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Thanks for the replies. Glad someone pointed out Schildt''s errors because the book seemed like a good source for C++ material. I''ll be more cautious when reading it now. Also, thanks for any recommendations you made for other C++ related material, right now I am looking for a good, reliable source to the language and it seems a lot of books aren''t doing the job. If you have any more suggestions or criticisms, please post. Thanks for your time.

Adam Sheehan

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quote:
Original post by Darrell L
fucho, do you have any idea who Kernighan is?

I suppose you''ll be telling everyone that Foley and Van Dam were just a couple of hAx0rs as well?

I suggest you do a little reading up on the history of C.


Look, I just thought they wrote it in a nerdy way. AND the book doesn''t cover any new C99 features, wich was my main point.

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Most compilers don''t support C99 features. Most C programmers don''t use them. Lack of information about C99 is not really a problem for a general-purpose C primer.

Phrases like "economy of expression" are in there because they are standard phrases. If the authors expect an audience that wouldn''t know them offhand, yet don''t define them, then that''s a problem. But don''t complain about a programming book just because it has big words in it that you have to look up.


Don''t listen to me. I''ve had too much coffee.

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quote:
Original post by Sethius Also, thanks for any recommendations you made for other C++ related material, right now I am looking for a good, reliable source to the language and it seems a lot of books aren''t doing the job.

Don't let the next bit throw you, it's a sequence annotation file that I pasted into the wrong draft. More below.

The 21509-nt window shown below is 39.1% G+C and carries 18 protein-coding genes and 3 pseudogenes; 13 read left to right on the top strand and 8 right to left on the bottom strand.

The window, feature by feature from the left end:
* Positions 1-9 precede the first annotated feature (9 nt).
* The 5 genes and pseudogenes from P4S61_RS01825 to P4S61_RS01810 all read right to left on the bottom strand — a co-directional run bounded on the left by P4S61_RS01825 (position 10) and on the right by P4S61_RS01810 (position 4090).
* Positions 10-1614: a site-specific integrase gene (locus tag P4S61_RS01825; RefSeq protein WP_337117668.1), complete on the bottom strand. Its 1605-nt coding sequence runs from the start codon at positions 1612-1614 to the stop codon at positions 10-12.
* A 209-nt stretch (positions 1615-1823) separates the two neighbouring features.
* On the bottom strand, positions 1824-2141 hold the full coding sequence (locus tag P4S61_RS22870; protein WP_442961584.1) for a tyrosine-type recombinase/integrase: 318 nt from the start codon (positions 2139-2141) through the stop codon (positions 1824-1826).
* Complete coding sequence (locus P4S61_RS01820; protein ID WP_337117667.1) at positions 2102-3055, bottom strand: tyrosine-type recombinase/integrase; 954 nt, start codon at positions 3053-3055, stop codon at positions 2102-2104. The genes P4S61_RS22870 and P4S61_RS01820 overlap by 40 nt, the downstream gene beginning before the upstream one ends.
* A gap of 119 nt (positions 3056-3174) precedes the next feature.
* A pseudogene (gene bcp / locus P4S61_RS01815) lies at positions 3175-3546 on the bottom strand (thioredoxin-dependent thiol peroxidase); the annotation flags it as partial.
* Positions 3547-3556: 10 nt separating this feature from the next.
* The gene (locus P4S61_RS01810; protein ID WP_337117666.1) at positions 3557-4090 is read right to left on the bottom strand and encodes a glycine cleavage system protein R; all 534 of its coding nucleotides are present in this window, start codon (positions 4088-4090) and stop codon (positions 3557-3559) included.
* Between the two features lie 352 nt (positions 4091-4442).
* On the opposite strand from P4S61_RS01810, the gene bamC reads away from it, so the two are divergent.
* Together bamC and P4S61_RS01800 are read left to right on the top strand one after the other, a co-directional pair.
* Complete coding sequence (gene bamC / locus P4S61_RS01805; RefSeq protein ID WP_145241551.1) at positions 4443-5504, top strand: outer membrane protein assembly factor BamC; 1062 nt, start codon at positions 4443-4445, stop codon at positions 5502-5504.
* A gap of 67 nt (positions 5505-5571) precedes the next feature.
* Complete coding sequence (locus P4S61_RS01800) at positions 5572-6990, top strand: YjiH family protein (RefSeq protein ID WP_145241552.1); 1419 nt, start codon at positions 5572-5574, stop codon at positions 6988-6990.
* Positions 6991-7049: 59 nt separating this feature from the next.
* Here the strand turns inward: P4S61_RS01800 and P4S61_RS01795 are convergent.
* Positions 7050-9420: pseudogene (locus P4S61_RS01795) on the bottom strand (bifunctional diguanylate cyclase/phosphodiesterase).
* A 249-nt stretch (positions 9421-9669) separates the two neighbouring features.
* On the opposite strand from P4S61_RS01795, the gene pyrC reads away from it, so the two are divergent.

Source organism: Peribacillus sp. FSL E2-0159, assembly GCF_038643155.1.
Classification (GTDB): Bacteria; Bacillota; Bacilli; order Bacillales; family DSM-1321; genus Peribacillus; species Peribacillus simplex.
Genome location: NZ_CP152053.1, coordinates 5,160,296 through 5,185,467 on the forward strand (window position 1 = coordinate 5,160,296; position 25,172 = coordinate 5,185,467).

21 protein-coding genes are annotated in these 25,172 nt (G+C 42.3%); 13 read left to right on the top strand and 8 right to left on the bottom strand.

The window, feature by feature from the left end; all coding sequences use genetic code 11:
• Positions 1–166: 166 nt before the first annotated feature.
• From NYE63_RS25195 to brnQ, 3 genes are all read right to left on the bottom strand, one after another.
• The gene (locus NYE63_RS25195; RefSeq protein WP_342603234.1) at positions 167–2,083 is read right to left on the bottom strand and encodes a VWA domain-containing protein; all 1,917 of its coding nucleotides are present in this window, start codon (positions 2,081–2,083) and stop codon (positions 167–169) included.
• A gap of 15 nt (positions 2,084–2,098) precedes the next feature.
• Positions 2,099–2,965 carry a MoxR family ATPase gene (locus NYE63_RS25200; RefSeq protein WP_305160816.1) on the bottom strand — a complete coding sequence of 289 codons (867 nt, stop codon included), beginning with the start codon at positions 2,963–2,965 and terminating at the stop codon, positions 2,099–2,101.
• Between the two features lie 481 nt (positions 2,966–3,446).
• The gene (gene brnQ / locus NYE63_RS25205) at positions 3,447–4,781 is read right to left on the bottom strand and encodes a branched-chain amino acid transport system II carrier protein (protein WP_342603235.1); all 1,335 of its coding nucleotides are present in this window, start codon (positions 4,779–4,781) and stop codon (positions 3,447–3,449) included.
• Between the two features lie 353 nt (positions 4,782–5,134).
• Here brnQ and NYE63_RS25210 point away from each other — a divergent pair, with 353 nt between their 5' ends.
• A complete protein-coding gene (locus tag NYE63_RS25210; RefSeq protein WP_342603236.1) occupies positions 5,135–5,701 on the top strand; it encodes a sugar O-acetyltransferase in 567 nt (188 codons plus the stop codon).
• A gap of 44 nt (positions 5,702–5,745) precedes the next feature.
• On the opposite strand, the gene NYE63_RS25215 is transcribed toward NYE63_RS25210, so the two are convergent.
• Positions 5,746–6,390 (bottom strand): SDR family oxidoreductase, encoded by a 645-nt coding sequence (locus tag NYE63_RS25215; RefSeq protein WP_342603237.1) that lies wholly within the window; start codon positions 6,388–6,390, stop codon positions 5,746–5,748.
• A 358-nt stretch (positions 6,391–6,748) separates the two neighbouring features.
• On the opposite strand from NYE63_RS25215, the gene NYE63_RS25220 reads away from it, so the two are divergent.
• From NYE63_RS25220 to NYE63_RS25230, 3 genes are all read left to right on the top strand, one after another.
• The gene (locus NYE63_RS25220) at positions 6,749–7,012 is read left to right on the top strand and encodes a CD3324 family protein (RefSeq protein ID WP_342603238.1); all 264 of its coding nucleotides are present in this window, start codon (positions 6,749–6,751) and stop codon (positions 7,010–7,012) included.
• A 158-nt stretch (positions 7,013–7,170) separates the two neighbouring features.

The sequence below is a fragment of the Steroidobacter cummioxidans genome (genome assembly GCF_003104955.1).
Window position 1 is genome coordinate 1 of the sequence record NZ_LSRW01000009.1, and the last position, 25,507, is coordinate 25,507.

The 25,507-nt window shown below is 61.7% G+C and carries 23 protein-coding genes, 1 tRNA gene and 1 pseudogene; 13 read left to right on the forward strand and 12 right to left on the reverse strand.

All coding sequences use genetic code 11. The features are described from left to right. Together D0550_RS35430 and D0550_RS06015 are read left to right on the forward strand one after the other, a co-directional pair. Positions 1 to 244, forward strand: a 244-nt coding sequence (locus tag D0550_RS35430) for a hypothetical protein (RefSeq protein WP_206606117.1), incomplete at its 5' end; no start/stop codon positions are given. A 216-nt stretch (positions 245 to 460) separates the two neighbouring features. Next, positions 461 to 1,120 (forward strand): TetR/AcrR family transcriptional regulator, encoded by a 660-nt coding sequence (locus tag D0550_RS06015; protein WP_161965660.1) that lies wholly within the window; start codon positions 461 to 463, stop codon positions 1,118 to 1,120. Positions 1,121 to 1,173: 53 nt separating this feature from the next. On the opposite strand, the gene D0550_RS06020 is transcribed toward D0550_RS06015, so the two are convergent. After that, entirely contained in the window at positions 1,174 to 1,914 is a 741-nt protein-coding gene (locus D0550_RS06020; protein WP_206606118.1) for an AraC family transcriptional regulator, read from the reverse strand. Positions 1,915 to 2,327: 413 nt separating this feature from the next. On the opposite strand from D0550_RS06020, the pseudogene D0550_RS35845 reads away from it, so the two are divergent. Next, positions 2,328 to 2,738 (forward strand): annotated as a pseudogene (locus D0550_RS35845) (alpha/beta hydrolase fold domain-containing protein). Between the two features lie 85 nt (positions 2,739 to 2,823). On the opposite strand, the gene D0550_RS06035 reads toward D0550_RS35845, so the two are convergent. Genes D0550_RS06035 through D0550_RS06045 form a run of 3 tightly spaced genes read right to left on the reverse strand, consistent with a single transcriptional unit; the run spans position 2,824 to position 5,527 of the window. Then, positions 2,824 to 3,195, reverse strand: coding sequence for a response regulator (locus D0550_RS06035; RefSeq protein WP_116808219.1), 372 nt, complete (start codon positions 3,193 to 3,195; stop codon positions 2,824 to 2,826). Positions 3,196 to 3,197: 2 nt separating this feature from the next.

C++ Language - The C++ Programming Language, by B. Stroustrup, latest edition
Standard Library - The C++ Standard Library, a tutorial and reference, by N. Josuttis
(Re) Learning - Accelerated C++, by A. Koening and B. Moo

And yeah, keep an eye on the ACCU reviews.

Documents [ GDNet | MSDN | STL | OpenGL | Formats | RTFM | Asking Smart Questions ]
C++ Stuff [ MinGW | Loki | SDL | Boost. | STLport | FLTK | ACCU Recommended Books ]

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quote:
Original post by Sethius
Glad someone pointed out Schildt''s errors because the book seemed like a good source for C++ material. I''ll be more cautious when reading it now.



Wait a minute... NO, what are you doing! BURN the book!

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I really really like bruce eckel''s c++ book. It''s great for intermediary folks who want to know more than intro books tell you. Actually, this book is for those who want to improve their c++ skills since it does show various design situations one encounters on daily basis. I think the c++ standard or the msdn c++ spec. book are the next step after this book. For beginners I recommend wrox''s Herb''s books, the author whose two books are packaged with msvc++6 compiler(one on mfc/atl/activeX the other on c++). The "teach yourself c++ in 21 days" is also good but not as deep as eckel''s book. For STL I think Scott''s Mayer''s Effective books are a good bet. I read some short book excerpts and learned couple of things, though can''t wait until eckel''s vol.2 STL/Patterns books is finished. He has a Patterns book in Java for those who care. It has a factory and some other useful patterns. For STL specs, why the headers of course yuck! Though they are addictive.

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Guest Anonymous Poster
Have we all been tricked into buying herbs books? Gamedev has ''C++: The complete reference'' ranked as the best C++ in the review. And your saying his books are bullshit?

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I use C++ a beginner''s guide by Herbert Schildt which seems like a good book. Should i get rid of it before i learn more bad habits.